Craig Wright’s GRACE

From left: Michael Shannon, Kate Arrington, Paul Rudd, and Edward Asner in Craig Wright's Grace.

From left: Michael Shannon, Kate Arrington, Paul Rudd, and Edward Asner in Craig Wright’s Grace.

By Tyler Plosia | New York City

The first thing that struck me about Grace was the set design.  This shouldn’t seem exceptional to anyone who’s seen a play without curtains; an early audience is provided the opportunity to examine the landscape before witnessing the action.  But the set of Grace (a few jade-colored sofa chairs, a kitchen table, a shadowy moon for a background and an overhead fan that spins idly throughout most of the play) was curious beyond its content.  The arrangement of the furniture weighed on my mind.  The chairs were angled oddly: they were arranged in such a way so that if they were all occupied by actors, almost no one would be facing each other.  This seemed to be antithetical to the traditionally confrontational nature of theater, and it raised questions in my mind about characters I hadn’t been introduced to yet.  Will this be a play about people who don’t know each other, and will it be the story of their collective journey into mutual understanding?  Or will it be a play about people who know each other only ostensibly, who occupy each other’s space without any ability to sympathize with one another?

Grace revolves around three characters.  Steve (played by Paul Rudd) is a hotel-renovating evangelical Christian.  He’s married to Sara (Kate Arrington, primarily a stage actress), a housewife and fellow Christian – albeit a less maniacal one – whose seeming naïveté belies her strength in evaluating the people around her.  The two move to Florida, next door to Sam (Michael Shannon), a disfigured man whose backstory is a tragic one.  The action of the play, and the audience interest in it (or lack thereof), ultimately relies on the relationships between these three characters and how they’re acted out.  (Ed Asner appears briefly as a more convincing exterminator than some exterminators I’ve met; unfortunately his character is doomed to a fate of thematic relevance but little in the way of actual story importance).

The acting ranges from solid to spectacular.  Shannon is predictably powerful, and his is a less psychologically-damaged role than most of us are probably used to seeing him in.  Arrington isn’t flawless, and she betrays her mostly-theatrical experience in some occasional over-acting, but she is never subpar; when I needed to believe in her empathy, when it mattered most, she was subtle and strong.  Paul Rudd left me wondering.  Rudd is more understated than he is in any of the film work I’ve seen him in, and he is given the task of embodying the most disagreeable of Grace’s characters.  And yet he doesn’t trip into the usual pitfall of such a task – he doesn’t attempt to humanize.  Some may disagree with me here – some would surely say he does humanize the character – but I find it to be an effective and curious move, especially in a play that lives in the little spaces between human beings but does little to explain how these spaces come to be in the first place.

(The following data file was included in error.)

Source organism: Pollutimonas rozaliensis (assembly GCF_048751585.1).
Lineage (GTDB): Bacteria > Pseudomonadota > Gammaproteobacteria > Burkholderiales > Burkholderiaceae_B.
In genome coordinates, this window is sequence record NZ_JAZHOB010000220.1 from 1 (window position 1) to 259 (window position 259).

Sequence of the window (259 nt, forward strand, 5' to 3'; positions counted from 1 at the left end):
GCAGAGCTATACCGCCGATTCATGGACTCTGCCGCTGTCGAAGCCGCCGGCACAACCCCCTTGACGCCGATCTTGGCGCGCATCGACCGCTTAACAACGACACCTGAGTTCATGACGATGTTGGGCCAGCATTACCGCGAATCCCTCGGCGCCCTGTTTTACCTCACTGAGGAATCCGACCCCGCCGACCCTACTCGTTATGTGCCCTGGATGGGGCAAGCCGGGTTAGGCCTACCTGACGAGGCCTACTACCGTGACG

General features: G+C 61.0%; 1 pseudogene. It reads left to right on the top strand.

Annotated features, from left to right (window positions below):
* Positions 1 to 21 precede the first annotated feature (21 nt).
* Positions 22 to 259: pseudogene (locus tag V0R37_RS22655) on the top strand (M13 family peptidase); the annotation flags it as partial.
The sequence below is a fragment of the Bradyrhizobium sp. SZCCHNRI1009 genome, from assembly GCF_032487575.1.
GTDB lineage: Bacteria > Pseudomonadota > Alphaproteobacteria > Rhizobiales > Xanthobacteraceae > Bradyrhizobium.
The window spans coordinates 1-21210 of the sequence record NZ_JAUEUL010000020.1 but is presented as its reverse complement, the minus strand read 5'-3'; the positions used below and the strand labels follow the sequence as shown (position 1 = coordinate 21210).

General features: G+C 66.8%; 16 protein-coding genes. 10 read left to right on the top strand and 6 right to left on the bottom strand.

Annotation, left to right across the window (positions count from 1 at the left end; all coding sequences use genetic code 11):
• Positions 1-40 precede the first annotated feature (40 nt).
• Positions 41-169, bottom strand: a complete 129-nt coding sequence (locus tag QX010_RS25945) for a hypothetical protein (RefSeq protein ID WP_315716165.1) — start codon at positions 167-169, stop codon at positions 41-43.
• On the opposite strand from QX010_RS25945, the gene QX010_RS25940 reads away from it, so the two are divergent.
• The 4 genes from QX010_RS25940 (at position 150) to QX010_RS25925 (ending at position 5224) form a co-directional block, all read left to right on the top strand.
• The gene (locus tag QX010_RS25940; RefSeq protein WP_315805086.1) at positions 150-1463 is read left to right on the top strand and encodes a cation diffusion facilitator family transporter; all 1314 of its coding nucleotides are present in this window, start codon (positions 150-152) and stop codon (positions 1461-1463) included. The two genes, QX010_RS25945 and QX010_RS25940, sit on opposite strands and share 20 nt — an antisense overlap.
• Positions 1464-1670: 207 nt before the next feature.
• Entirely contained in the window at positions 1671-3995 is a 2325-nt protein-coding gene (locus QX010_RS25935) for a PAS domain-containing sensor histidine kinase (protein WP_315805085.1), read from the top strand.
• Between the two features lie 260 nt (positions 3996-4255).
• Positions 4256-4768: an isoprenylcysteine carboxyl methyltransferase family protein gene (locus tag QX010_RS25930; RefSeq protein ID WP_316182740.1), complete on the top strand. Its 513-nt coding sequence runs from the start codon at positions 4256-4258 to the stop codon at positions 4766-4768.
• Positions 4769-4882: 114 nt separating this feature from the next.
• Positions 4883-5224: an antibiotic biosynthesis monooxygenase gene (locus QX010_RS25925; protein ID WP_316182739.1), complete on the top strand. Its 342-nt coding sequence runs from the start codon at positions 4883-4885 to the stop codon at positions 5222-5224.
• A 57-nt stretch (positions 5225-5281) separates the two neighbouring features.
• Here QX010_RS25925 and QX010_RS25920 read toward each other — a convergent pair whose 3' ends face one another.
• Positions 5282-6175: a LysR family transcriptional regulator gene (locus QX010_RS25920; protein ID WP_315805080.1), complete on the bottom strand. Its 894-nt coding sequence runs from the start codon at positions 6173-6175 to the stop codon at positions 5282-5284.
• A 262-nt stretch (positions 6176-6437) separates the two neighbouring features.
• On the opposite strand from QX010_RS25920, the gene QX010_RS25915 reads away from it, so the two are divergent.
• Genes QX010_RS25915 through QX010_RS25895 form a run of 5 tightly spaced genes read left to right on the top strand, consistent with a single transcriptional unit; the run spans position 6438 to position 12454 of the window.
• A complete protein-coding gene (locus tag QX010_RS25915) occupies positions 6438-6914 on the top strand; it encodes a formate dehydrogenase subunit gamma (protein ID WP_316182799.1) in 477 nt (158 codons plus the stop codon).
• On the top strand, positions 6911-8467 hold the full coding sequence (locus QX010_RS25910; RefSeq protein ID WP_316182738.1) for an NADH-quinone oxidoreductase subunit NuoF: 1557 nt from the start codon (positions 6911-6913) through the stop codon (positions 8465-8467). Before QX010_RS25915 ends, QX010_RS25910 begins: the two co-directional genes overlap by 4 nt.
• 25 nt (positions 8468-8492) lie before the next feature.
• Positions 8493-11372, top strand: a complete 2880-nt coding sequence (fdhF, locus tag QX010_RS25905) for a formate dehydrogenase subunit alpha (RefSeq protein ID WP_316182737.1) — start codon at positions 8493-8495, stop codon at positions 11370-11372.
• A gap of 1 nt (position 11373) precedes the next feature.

Craig Wright’s script is enigmatic, and not always in a satisfying or stimulating way.  Grace breathes with the characters that inhabit it, but it doesn’t give them space to create their relationships.  The most intricate relationship – the private, but not secret, friendship between Sara and Sam – is established before the two characters share a scene alone together.  This is puzzling for such an apparently character-based play.  On the other hand, the script has a number of intriguing structural irregularities.  For example: the last chronological scene is the first one presented to us, only it is performed entirely in reverse – as if we opened up a DVD’s scene selection menu, chose the end credits of the film, and then rewinded in real time all the way through the climax.  In this particular case, the climax is a bleak, tragic end to a play advertised as a dark comedy.  This decision is also puzzling in its way, because a structural choice like this would probably be most effective in a more plot-driven story.  Here it does only two things: it shows us the end at the beginning and then it forces us to wonder how we’re going to arrive at this end.  In Grace, story and characterization are not only secondary to theme; they’re subservient to it.

The message is loud and clear, and in that way Grace is successful.  But it is possible Wright suffers from the same one-track thinking as some of his fundamentalist characters.  It’s possible that writing so burdened by thematic weight cannot help but create characters a notch above robotic and a plot that leaves something to be desired.

There is a pivotal scene wherein Sam has demanded Sara leave his apartment – and leave him alone altogether.  She refuses, and, with all the existential uncertainty she can muster, she asks, “if we’re here beside each other, we must be here for each other, at least a little bit, right?”  In the world of Grace, at least, people do exist for each other.  They do come closer together; the jade-colored sofa seats come to face each other over time.  But tragedy has a way of making this void even before it is allowed to begin.  Wright may ask the question a bit too loudly, but that isn’t necessarily to say the question is not worth asking: does it matter that the jade-colored sofa chairs are facing in the right direction when they’ll all be unoccupied eventually?

Through January 6th at Cort Theater.